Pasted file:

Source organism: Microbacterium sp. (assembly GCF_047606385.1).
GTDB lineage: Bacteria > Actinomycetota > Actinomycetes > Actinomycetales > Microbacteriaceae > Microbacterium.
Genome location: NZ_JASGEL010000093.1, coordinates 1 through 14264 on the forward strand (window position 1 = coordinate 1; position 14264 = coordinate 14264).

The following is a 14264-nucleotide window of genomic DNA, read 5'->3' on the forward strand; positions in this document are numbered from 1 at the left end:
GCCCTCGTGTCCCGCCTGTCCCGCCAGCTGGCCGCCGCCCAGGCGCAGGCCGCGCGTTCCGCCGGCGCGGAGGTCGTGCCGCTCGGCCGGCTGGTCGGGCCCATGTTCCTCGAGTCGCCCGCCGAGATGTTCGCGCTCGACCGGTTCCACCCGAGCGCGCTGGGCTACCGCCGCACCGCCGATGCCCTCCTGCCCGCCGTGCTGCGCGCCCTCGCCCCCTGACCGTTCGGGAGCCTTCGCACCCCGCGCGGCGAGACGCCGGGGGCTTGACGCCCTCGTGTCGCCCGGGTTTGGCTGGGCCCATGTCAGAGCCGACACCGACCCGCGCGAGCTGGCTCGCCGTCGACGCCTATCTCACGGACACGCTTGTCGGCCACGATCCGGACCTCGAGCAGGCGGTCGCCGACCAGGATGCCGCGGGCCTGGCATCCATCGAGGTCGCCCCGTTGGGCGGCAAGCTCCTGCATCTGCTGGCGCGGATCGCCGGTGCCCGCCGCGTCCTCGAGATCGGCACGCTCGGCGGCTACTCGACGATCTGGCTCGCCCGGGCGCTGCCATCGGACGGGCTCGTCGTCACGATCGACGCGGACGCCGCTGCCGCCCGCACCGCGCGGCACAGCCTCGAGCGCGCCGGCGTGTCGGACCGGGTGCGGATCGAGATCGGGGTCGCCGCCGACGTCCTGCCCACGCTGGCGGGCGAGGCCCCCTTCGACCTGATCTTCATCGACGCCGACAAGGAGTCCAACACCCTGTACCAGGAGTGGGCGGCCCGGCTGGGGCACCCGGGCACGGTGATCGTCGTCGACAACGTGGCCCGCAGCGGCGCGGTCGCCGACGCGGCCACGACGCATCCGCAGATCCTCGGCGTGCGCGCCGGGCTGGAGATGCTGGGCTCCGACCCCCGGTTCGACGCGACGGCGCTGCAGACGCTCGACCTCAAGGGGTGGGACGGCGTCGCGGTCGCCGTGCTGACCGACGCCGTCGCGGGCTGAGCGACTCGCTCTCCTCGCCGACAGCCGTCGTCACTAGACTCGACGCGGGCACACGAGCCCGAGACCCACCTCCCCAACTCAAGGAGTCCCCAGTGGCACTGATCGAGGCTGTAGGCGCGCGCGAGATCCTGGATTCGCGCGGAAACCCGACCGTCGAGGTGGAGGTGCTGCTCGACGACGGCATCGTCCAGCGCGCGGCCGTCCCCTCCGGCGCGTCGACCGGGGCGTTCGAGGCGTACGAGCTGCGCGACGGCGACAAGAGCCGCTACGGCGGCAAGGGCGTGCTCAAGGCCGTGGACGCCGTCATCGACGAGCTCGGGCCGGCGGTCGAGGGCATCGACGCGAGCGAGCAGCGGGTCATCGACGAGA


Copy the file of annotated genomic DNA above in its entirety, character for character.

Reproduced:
Source organism: Microbacterium sp. (assembly GCF_047606385.1).
GTDB lineage: Bacteria > Actinomycetota > Actinomycetes > Actinomycetales > Microbacteriaceae > Microbacterium.
Genome location: NZ_JASGEL010000093.1, coordinates 1 through 14264 on the forward strand (window position 1 = coordinate 1; position 14264 = coordinate 14264).

The following is a 14264-nucleotide window of genomic DNA, read 5'->3' on the forward strand; positions in this document are numbered from 1 at the left end:
GCCCTCGTGTCCCGCCTGTCCCGCCAGCTGGCCGCCGCCCAGGCGCAGGCCGCGCGTTCCGCCGGCGCGGAGGTCGTGCCGCTCGGCCGGCTGGTCGGGCCCATGTTCCTCGAGTCGCCCGCCGAGATGTTCGCGCTCGACCGGTTCCACCCGAGCGCGCTGGGCTACCGCCGCACCGCCGATGCCCTCCTGCCCGCCGTGCTGCGCGCCCTCGCCCCCTGACCGTTCGGGAGCCTTCGCACCCCGCGCGGCGAGACGCCGGGGGCTTGACGCCCTCGTGTCGCCCGGGTTTGGCTGGGCCCATGTCAGAGCCGACACCGACCCGCGCGAGCTGGCTCGCCGTCGACGCCTATCTCACGGACACGCTTGTCGGCCACGATCCGGACCTCGAGCAGGCGGTCGCCGACCAGGATGCCGCGGGCCTGGCATCCATCGAGGTCGCCCCGTTGGGCGGCAAGCTCCTGCATCTGCTGGCGCGGATCGCCGGTGCCCGCCGCGTCCTCGAGATCGGCACGCTCGGCGGCTACTCGACGATCTGGCTCGCCCGGGCGCTGCCATCGGACGGGCTCGTCGTCACGATCGACGCGGACGCCGCTGCCGCCCGCACCGCGCGGCACAGCCTCGAGCGCGCCGGCGTGTCGGACCGGGTGCGGATCGAGATCGGGGTCGCCGCCGACGTCCTGCCCACGCTGGCGGGCGAGGCCCCCTTCGACCTGATCTTCATCGACGCCGACAAGGAGTCCAACACCCTGTACCAGGAGTGGGCGGCCCGGCTGGGGCACCCGGGCACGGTGATCGTCGTCGACAACGTGGCCCGCAGCGGCGCGGTCGCCGACGCGGCCACGACGCATCCGCAGATCCTCGGCGTGCGCGCCGGGCTGGAGATGCTGGGCTCCGACCCCCGGTTCGACGCGACGGCGCTGCAGACGCTCGACCTCAAGGGGTGGGACGGCGTCGCGGTCGCCGTGCTGACCGACGCCGTCGCGGGCTGAGCGACTCGCTCTCCTCGCCGACAGCCGTCGTCACTAGACTCGACGCGGGCACACGAGCCCGAGACCCACCTCCCCAACTCAAGGAGTCCCCAGTGGCACTGATCGAGGCTGTAGGCGCGCGCGAGATCCTGGATTCGCGCGGAAACCCGACCGTCGAGGTGGAGGTGCTGCTCGACGACGGCATCGTCCAGCGCGCGGCCGTCCCCTCCGGCGCGTCGACCGGGGCGTTCGAGGCGTACGAGCTGCGCGACGGCGACAAGAGCCGCTACGGCGGCAAGGGCGTGCTCAAGGCCGTGGACGCCGTCATCGACGAGCTCGGGCCGGCGGTCGAGGGCATCGACGCGAGCGAGCAGCGGGTCATCGACGAGA